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R.P. van der Hilst
University of Utrecht
The Netherlands

Registered: Feb 2006
Posts: 3

Rule 30, shifted

Hi all!

I've been toying around with elementary CA rule 30, and especially with its left and right shifted visualisations. Doing that, I came to several conclusions that are known already, but still interesting to emphasize, and found that the right-shifted rule is simpler to explain than the normal rule (though technically it's the same description).

First of all, I noticed there are three regions in rule 30 (not two):

1) The repeating (and growing) pattern on the left hand side,
2) The (in most aspects) random part in the middle, and
3) A nested part at the right, best visible by looking at the white triangles, following a a,b,a,c,a,b,a,d pattern (larger triangles have characters further in the alphabet), giving rise to larger triangles as soon as a specific character has appeared thrice.

I suppose most of you knew this already, and after I found this out myself I saw that there is another thread on this forum touching that right hand part 'nested-ness' from a mathematical viewpoint.
Nonetheless, this directed me towards shifting the whole picture of rule 30 right and left, to be able to emphasize either the repeating part (stop it from shifting to the left) or the nested part (stop that from shifting to the right). It's interesting to take a look at those pictures yourself.

By shifting the successive rows to the left, thus revealing the nested pattern a little bit more clear, the cellular automaton actually becomes dependent on the cell itself and its two right neighbors. It seemed interesting to take a look at the shifted rules aswell, and I think you should take a look yourself (see the attached picture; please ignore the two cells at the lower right, I'm using plain Mathematica (I'm a student; I don't have the NKS Explorer add-on).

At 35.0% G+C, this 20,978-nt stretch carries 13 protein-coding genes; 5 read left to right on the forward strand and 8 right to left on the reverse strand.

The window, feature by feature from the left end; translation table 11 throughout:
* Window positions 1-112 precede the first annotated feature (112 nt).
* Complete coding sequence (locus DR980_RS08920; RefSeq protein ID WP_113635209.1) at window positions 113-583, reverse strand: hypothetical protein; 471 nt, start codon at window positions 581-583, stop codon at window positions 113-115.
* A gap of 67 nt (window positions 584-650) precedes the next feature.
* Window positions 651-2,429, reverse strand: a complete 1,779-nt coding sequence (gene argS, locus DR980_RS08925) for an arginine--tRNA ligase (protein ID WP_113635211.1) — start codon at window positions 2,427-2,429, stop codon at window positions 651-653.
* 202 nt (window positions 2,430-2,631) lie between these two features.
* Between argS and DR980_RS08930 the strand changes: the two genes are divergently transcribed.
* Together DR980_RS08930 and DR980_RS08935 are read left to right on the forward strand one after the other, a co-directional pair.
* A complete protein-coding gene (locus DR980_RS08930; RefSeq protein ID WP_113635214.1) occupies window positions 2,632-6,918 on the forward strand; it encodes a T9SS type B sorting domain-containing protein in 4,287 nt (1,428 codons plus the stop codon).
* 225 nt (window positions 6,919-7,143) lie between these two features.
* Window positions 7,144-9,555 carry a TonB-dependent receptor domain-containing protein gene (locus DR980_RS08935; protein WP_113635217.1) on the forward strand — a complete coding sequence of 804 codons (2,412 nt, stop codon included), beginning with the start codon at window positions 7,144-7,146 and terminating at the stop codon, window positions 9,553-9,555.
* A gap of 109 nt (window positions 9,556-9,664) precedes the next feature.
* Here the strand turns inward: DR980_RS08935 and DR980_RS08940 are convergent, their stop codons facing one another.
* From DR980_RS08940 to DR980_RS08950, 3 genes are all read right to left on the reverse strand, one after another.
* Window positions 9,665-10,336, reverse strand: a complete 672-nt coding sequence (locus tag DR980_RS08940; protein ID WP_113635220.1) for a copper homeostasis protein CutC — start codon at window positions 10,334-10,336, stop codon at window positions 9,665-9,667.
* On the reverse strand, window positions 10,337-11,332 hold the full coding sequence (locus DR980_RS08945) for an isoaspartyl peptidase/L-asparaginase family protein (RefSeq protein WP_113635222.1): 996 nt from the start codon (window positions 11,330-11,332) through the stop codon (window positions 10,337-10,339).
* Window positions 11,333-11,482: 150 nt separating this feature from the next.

Stephen Wolfram took 3 lines of text to explain the normal rule 30 in words, but the right-shifted version becomes quite a lot simpler:

The cell changes color except when both right neighbors are white

(Compare with page 27 of the book)

Doing this made me think that rule 30 is some kind of base ~fill in the answer~ calculator, which uses subsequent numbers on the right to come to an answer on the left: sort of like convergent sums or long division.
And that raises a lot of questions, in increasing difficulty:

- what is the number being calculated?
- what are the numbers entering the calculation?
- how does the calculation work (which equation)?
- what does the simple initial condition has to do with this all?

Anyway, the first answer is pretty simple, it only depends on the base you look in and the decimal point. In base 10 this is something like:

{0.784783, 1.56957, 3.13913, 6.27827, 12.5565} or
{0.870333, 1.74067, 3.48133, 6.96267, 13.9253}

depending on the decimal point and whether you look at even or odd steps. There seems to be a bad calculation of pi in there (3.139)...
Maybe successive need be combined to form base 3 (or more) numbers, as it seems the rows repeat every second cycle (suggesting to combine them instead of using them separately). I have no idea..

The second question is even stranger, although base 3 seems to me to be the best guess on the number system (because of the nesting in triples), which means the triangles are representing finger counting of some kind (may require alien hands ;-) ).

As for the other questions, I have no idea, my guesses are as good as anyones. I could expect the initial condition having to do with the power of the calculation or the position of the decimal point, but those are purely speculative guesses.

I wonder what you all think of this...

edit: As attaching didn't work, I suggest you look at page 27 of the book or write the rules down yourselves, putting the new cell under the leftmost cell instead of in the center.

Last edited by R.P. van der Hilst on 03-21-2006 at 03:34 PM

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Todd Rowland
Wolfram Research
Maryland

Registered: Oct 2003
Posts: 113

Interesting.

You might be interested in the work that Eric Rowland (no relation) has done on the shifted rule 30, as
presented at the NKS 2005 Midwest conference.

He also has a paper coming out in an upcoming issue of Complex Systems.

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